Graduate School

Geophysics—MS, PhD

What you'll work on

The geophysics program is highly quantitative, requiring a firm background in mathematics and physics. Students will study the earth through physical measurements, employing theory, laboratory and/or field experimentation, and modeling. Departmental research activities span from fundamental and precise laboratory studies of rocks and minerals to field studies in remote and rugged locations to high-performance computing and subsurface visualization.

 

Sample Areas of Interest

  • Geomagnetism
  • Earthquake Seismology
  • Exploration Seismology
  • Volcano Seismology

View full listing for this program.

Who you'll work with

Our faculty are as diverse as their specialties. Join Greg Waite as he studies seismic source mechanisms of tectonic and volcanic earthquakes, or Simon Carn as he uses satellite measurements to constrain global volcanic SO2 production and emissions from individual volcanoes.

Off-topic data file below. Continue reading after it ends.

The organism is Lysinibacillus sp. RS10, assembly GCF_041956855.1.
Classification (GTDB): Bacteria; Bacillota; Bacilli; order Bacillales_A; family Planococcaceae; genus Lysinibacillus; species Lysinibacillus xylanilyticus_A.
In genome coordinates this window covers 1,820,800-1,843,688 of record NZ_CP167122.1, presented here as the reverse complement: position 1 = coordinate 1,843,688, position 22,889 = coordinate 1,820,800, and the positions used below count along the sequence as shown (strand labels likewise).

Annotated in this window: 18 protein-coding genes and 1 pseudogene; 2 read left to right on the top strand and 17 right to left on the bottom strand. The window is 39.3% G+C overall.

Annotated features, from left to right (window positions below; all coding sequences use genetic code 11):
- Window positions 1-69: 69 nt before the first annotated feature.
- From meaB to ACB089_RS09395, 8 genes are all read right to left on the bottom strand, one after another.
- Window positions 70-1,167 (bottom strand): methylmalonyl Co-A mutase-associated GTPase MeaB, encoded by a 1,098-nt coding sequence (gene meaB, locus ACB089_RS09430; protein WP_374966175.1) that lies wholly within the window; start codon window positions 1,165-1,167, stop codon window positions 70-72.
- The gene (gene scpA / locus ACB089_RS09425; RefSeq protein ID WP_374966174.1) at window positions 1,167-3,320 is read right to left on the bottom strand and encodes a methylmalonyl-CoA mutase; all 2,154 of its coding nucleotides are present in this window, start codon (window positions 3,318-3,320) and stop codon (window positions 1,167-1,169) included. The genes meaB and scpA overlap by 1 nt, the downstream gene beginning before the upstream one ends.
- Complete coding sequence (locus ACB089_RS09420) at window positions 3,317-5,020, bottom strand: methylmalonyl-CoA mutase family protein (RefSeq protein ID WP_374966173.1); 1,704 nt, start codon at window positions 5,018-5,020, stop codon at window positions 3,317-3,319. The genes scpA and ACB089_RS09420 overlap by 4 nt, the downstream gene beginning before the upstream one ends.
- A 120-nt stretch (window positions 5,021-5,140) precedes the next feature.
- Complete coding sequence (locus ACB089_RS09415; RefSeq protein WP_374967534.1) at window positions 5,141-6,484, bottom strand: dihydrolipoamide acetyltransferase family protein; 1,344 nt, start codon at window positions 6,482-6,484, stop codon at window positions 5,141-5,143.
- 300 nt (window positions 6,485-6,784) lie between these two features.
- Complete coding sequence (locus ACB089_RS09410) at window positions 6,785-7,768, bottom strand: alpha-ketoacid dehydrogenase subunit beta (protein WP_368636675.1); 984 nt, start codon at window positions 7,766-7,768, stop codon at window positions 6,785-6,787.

Faculty Spotlight

John GierkeJohn Gierke
Professor and Department Chair,
Geological and Mining Engineering Sciences

"Understanding earth systems are vital to locate and develop natural resources and mitigate natural hazards."

Satellite, airborne, and ground- based technologies are rapidly evolving to enhance our abilities to characterize and understand earth landscapes and underlying geologic systems, water bodies, and the atmosphere. Strategies to mitigate for natural hazards, explore for and develop natural resources, and forecast human and natural impacts are also evolving as we grow our understanding of earth systems.

Where you'll work

The Earth Magnetism Laboratory features a magnetically shielded room and the equipment needed for paleomagnetism studies

Researchers in our Subsurface Visualization Lab help companies extract oil from abandoned or nearly abandoned fields, enhancing US energy independence.